IT workers considering introductory .Net training this year will be spoiled for choice, but those looking for advanced courses may have to look harder, according to national training providers.
Even some Microsoft Certified Technical Education Centres (soon to be Certified Partner Learning Solutions), with the official Microsoft curriculum, have adapted their introductory courses to what they believe .Net aspirants should learn first.
While .Net training is no longer new, it's still not feasible to run many advanced .Net courses, according to trainers.
"We do a lot of basic .Net and VB.Net courses," said Aspect Education Services' Doug O'Hara.
Aspect offers a number of introductory courses, but "We've [also] created a custom introduction to .Net, a one dayer, which is an overview from a developer," O'Hara said.
The same applies at Dimension Data Learning Solutions (DDLS), where the number of .Net newbies has led to a focused few courses, rather than a wide scope.
"We created our own part at the start of our Developer Readiness course," said DDLS Microsoft product manager Adrian Coupe.
"So we created a .Net certification track, from the introductory [.Net] course to MCSD (Microsoft Certified Solution Developer), which is 15 days. It's been our most popular [developer] course," he said. "The sorts of people we're getting are the old warhorses, people who've used VB 6 for a while."
"Web development type .Net courses are popular. Things with XML and ASP," said Excom Education branch manager Graeme Newey.
As the average .Net starter course attracts around six people, some trainers have had to guarantee advanced courses will run in order to attract experienced .Net developers.
This has also led trainers to stage many advanced .Net courses via e-learning.
DDLS has only recently seen a rise in .Net training attendance.
"It's taken a long time for people to realise its power," Coupe said.
"For business people it's only been in the last six months where we've seen an increase." During this time DDLS added a couple of .Net courses to its schedule as a response to demand.
This delayed demand might be attributed to most IT workers underestimating the complexity of .Net, Aspect's O'Hara said.
"People don't appreciate the amount of learning effort .Net requires," he said.
"We were at one stage very critical of the fast [learning] approach...You need time in between courses to put things into practice."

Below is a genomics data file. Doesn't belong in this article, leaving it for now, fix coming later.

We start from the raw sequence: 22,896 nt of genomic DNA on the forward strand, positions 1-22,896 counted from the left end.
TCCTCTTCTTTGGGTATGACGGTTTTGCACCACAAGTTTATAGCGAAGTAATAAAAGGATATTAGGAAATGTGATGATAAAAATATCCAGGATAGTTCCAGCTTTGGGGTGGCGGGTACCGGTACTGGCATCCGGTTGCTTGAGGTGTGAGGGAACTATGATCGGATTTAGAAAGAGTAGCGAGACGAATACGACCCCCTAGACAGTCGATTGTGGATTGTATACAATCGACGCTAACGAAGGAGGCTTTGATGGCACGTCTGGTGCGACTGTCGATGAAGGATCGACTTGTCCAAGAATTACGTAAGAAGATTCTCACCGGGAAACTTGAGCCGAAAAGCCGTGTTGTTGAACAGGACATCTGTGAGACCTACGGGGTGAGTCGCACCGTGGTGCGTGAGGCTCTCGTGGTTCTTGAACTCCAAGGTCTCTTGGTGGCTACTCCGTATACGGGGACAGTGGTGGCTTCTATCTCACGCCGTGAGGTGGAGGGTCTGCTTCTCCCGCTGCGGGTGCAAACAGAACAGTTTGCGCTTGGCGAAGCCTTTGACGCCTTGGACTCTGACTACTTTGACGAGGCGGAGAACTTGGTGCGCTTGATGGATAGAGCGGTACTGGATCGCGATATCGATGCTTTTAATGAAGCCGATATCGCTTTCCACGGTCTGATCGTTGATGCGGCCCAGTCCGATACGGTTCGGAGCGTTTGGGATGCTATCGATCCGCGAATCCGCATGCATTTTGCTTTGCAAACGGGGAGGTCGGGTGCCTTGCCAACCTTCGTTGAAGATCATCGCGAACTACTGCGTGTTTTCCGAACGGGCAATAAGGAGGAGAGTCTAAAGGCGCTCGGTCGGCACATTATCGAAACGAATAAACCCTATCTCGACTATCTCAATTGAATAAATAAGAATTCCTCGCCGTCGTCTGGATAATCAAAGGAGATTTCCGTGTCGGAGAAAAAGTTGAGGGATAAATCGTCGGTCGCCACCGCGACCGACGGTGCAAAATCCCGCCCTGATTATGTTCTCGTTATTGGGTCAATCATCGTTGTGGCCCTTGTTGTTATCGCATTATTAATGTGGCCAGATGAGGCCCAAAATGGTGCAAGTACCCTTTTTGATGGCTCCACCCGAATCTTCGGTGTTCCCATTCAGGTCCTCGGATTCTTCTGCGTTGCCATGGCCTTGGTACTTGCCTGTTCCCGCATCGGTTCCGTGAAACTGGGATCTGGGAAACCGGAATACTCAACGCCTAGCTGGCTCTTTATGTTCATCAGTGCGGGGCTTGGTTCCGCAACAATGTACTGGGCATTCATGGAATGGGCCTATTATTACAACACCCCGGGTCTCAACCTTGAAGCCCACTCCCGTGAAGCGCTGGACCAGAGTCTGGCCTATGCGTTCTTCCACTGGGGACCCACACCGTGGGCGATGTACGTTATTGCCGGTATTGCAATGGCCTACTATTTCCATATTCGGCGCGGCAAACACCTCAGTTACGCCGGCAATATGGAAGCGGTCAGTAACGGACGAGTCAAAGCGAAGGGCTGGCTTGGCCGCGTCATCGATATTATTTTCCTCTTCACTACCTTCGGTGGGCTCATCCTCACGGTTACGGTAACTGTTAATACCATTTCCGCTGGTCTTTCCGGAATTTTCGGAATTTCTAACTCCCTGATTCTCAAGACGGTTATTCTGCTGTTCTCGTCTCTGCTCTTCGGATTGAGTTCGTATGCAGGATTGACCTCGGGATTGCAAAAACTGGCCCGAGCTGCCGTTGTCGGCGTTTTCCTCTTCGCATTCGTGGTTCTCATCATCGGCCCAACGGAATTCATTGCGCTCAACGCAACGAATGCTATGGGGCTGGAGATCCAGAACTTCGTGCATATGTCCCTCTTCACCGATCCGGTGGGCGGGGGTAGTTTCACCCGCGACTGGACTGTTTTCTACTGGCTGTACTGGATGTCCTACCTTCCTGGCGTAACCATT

This has been mirrored in the business world, he said.
"The other thing that drives this technology is the scope of projects available. The number of new projects requiring [.Net] skills in the last year has been few.
"For example Westpac had a raft of .Net projects last year, but it narrowed them down.
"There was a significant NSW government department, which I'd prefer not to name, that started a .Net project and assigned two graduate .Net programmers to the job. Things dragged on and we ended up having to help them for over a year. We had to assign an instructor to the job."
Accordingly, trainers find .Net students are not as keen on certification as colleagues in other areas of IT.
Although not a certified trainer, Object Training holds .Net courses in almost all major cities every month.
"We're less focused on just getting you accredited," chief operating officer Julian Edwards said. Students can use Microsoft accreditation materials alongside course materials, but Object's courses focus mostly on .Net with C#, and less Visual Basic.
"Developers seem less focused on courses as opposed to gaining skills," DDLS' Coupe said, adding disagrees with the view that the scope of .Net work had declined.
"It's gaining critical mass. People are thinking in .Net now.
"I think there are a lot of projects out there; it's just that they tend to be incredibly large, and you don't hear about them because they're behind the scenes at banks and financial services companies."